Another Silence: Film Review
Santiago Amigorena's artsy thriller is light on action and heavy on atmosphere.
A artsy thriller that’s light on action and heavy on atmosphere, Another Silence reps another intriguing yet frustrating foray into genre territory for screenwriter turned director Santiago Amigorena. Starring Marie-Josee Croze (Tell No One) as a grieving Toronto cop who travels to South America in pursuit of the man who murdered her husband and son, the film offers impressive visuals and a curious snapshot of backwater Argentine life, but lacks the suspense to reach far beyond festival and ancillary outlets following its Venice premiere and mid-Oct French release.
When the loved ones of Quebecois policewoman Marie (Croze) are gunned down in a drive-by shooting, she decides to take justice into her own hands, tracking the killer from the snowy streets of Toronto to Argentina’s arid Jujuy Province. There, Marie waits for the inevitable showdown with her target, a feckless street kid named Pablito (Ignacio Rogers) who was coerced into committing the murder by his drug-running uncle.
The opening reels, which cross-cut between Marie and Pablito on two separate continents, provide enough of a mystery to sustain the minimal suspense of Amigorena and co-writer Nicolas Buenaventura’s screenplay. But once the puzzle is assembled, and Marie embarks on her one-woman revenge trip, both she and the narrative wander off towards less-captivating directions, languishing too much in the desert until the inevitable showdown arrives.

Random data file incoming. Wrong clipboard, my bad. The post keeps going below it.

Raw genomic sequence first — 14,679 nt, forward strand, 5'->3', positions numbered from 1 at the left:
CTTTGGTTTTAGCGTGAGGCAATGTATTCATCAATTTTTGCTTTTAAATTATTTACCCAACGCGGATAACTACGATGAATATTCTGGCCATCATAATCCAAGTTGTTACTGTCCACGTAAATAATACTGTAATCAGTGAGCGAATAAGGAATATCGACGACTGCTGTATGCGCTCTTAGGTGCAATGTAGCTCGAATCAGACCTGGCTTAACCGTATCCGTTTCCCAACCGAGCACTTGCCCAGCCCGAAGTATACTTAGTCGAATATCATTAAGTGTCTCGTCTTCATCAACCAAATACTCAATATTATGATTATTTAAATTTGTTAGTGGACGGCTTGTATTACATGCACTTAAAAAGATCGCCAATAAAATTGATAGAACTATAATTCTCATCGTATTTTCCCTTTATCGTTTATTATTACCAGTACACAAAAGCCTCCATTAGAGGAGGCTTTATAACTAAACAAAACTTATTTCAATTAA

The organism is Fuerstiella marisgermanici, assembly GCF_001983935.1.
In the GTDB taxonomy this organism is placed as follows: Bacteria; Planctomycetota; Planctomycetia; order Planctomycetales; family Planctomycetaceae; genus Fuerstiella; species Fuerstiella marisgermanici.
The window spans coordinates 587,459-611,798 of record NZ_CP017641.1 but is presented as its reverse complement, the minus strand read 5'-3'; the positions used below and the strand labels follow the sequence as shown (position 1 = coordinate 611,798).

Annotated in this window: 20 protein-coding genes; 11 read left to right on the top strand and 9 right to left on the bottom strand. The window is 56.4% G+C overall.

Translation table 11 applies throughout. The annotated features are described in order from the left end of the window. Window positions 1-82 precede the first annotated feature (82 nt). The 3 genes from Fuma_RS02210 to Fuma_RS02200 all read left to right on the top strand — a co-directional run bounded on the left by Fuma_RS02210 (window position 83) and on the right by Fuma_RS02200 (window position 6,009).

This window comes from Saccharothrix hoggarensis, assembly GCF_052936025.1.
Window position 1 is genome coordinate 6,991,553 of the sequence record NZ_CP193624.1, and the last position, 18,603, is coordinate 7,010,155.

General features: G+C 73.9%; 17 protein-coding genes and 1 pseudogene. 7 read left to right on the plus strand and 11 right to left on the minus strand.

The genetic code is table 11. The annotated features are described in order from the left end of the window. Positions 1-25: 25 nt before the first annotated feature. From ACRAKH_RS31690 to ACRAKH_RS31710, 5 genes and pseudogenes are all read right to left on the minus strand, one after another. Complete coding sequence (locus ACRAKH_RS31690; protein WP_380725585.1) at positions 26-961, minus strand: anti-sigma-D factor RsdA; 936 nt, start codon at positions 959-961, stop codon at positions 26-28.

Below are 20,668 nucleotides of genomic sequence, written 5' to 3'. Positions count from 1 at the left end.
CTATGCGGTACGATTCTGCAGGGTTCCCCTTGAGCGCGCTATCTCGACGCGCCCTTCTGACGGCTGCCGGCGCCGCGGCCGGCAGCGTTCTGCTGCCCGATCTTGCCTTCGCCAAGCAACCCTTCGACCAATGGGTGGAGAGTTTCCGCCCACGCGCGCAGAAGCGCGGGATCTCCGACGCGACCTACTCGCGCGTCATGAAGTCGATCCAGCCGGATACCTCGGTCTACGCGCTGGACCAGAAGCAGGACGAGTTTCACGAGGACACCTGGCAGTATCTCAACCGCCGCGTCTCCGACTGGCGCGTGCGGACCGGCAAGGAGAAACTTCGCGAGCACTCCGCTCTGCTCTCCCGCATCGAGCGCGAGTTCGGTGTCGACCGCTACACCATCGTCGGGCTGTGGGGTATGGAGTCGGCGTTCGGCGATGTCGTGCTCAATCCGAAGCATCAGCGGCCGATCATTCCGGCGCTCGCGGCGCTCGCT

It’s clear from both this and his first feature, A Few Days in September, that Amigorena (who scripted the upcoming sci-fi romance Upside Down, starring Kirsten Dunst) is less interested in traditional shoot-‘em-ups than in using the genre to explore the psychological ramifications of violence on various, unrelated characters. But by neither providing enough action to keep things moving, nor making the characters themselves altogether believable (Marie is much more convincing as a bereaving mother than she is as a tough cop), he doesn’t give the viewer enough to invest in for the long run.
If Another Silencene ever works as an outright thriller, it does offer up some striking images (courtesy of Lucio Bonelli, Phase 7) of one of Argentina’s most remote regions, situated on the borders of Chile and Bolivia, where narcotics and corruption seem to be part of the daily grind. Scenes between Marie and the area’s friendly or not-so-friendly locals manage to sustain interest along the way, even if they don’t add much to the story.
Croze gives an intense performance, but one that tends to remain on the same note. This is perhaps acceptable given she plays a mother suffering from the worst of tragedies, but her character offers little in terms of nuance, while Marie’s catharsis never feels like it’s been fully earned.
Folksy Latino score by Yves Desrosiers does justice to the sprawling desert vistas.
Opens: In France (Oct 19); Venice International Film Festival (Venice Days)
Production companies: Gloria Films, Les Films du Rat, Arte France, Max Films, Rizoma & Zarlek Producciones, Teleimage, Yellow Cab Studios
Cast: Marie-Josee Croze, Ignacio Rogers, Tony Nardi, Benz Antoine, Aaron Parry, Alison Louder
Director: Santiago Amigorena
Screenwriters: Santiago Amigorena, Nicolas Buenaventura
Producers: Laurent Lavole, Luc Vandal, Roger Frappier, Natacha Servi, Hernan Musaluppi, Luis Sartor, Patrick Sairetta, Jerome Merle
Director of photography: Lucio Bonelli
Production designer: Andre-Line Beauparlant, Ignacio Luppi
Music: Yves Desrosiers
Costume designers: Constanza Pierpaoli, Sophie Lefebvre
Editors: Veronique Bruque, Anita Remon
Sales Agent: Celluloid Dreams
No rating, 88 minutes